CDIs are filmed copies of patent and title documents, withdrawal orders, and opening and closure notices.   The original patent and title documents, withdrawal orders, and related opening and closure notice comprise the official record used to construct the CDI.  Today, if the information has not been transferred to a CDI aperture card, copies are made from the original documents for review and research.  These documents or CDIs are used to prepare and maintain the MTP/HI.  These records must be available for use by both internal and public customers when required to verify the MTP/HI entries.  These records also provide the supporting detail to corroborate the corresponding MTP/HI entries (Congressional Acts, Other Townships involved, reservation language, etc.).   CDIs are used as a primary reference aid in the Utah BLM State Office (SO) Public Room.  Today the SO is responsible for maintaining approximately 60,000 CDI cards with another 10,000 hard copy documents awaiting conversion to either a film or digital format.  Search for Control Document Index electronic images on this website at:

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Cadastral Surveys.
A Cadastral Survey consists of a “plat” and a written description of the fieldwork “field notes”. The plat represents the lines surveyed, showing the direction and length of each line, the boundaries, descriptions and area of the parcel of land, and a delineation of the culture and improvements within the limits of the survey.  The cadastral survey plats are used in the construction of a MTP plat.  The MTP plat reflects the “Lot” size and placement.  As survey plats are updated this information is incorporated into the MTP plats.   The MTP plats do not reflect the courses and distances shown on survey plats.  Today the SO is responsible for approximately 7,500 cadastral survey plats.  Search for Cadastral Survey Plats and Field Note images on this website at:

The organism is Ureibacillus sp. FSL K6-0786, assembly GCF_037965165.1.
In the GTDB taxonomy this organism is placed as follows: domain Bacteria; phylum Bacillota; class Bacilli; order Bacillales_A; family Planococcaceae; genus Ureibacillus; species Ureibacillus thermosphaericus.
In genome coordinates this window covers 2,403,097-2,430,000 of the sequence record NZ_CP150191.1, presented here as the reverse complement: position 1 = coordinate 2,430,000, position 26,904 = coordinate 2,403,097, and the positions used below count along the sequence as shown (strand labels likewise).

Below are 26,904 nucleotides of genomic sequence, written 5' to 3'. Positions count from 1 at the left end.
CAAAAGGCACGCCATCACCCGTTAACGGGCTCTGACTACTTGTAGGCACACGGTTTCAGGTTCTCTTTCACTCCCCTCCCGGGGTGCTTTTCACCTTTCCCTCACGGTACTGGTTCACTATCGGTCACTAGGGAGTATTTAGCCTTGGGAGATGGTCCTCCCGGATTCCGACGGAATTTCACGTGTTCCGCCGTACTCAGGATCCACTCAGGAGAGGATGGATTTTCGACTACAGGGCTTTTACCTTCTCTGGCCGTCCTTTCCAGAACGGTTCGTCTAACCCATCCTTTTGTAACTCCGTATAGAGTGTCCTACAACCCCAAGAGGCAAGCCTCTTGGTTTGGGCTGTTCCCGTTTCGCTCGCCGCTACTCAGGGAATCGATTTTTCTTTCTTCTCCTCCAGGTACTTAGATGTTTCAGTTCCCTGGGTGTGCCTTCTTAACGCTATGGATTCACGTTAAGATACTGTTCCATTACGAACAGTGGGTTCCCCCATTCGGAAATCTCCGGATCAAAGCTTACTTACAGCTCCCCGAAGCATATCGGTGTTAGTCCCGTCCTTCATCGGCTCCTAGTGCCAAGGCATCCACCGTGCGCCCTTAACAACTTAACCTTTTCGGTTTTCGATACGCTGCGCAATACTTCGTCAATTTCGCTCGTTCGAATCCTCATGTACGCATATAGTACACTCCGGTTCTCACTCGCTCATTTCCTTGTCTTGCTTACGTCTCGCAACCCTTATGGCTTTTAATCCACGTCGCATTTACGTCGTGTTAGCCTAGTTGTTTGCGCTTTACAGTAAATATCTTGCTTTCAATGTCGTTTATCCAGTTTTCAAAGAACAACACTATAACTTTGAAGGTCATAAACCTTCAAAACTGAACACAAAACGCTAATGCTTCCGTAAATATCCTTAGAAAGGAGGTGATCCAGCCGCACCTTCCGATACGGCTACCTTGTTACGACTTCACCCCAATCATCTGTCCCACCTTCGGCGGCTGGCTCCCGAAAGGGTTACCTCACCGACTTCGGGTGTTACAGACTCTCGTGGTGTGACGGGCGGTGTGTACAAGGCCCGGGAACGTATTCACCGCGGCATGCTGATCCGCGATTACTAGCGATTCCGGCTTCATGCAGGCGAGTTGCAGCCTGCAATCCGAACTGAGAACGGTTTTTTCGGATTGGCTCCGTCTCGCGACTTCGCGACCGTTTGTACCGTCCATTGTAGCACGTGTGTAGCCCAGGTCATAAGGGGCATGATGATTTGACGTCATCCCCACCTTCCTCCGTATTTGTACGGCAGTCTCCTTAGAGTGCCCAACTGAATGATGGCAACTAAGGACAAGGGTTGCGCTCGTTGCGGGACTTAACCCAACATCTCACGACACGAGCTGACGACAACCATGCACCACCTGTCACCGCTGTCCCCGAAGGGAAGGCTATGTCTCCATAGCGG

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Cadastral Field Notes. The Cadastral Survey field notes are a integral part of the official record of survey and should not be separated from the plat. The field notes are the survey notes which were written as the survey was preformed on the ground and contain information that may not appear on the face of the plat. Search for Cadastral Field Notes by Volumn Number, Survey Group and Township and Range on this website at:

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The Bureau of Land Management (BLM) maintains this server to enhance public access to BLM information. BLM provides no warranty, expressed or implied, as to the accuracy, reliability or completeness of furnished data.

Only Public information will be maintained on the BLM home page or made accessible through links to other Web pages. We strongly recommend that BLM data be acquired directly from a BLM server and not through other sources that may change the data in some way. Use external links only when there is a direct relationship between the program coverage of the BLM home page and the material to which it links.

Some of the documents on this server may contain live references (or pointers) to information created and maintained by other organizations. Please note that BLM does not control and cannot guarantee the relevance, timeliness, or accuracy of these outside materials.

While BLM makes every effort to provide accurate and complete information, various data such as names, telephone numbers, etc. may change prior to updating. BLM welcomes suggestions on how to improve our home page and correct errors.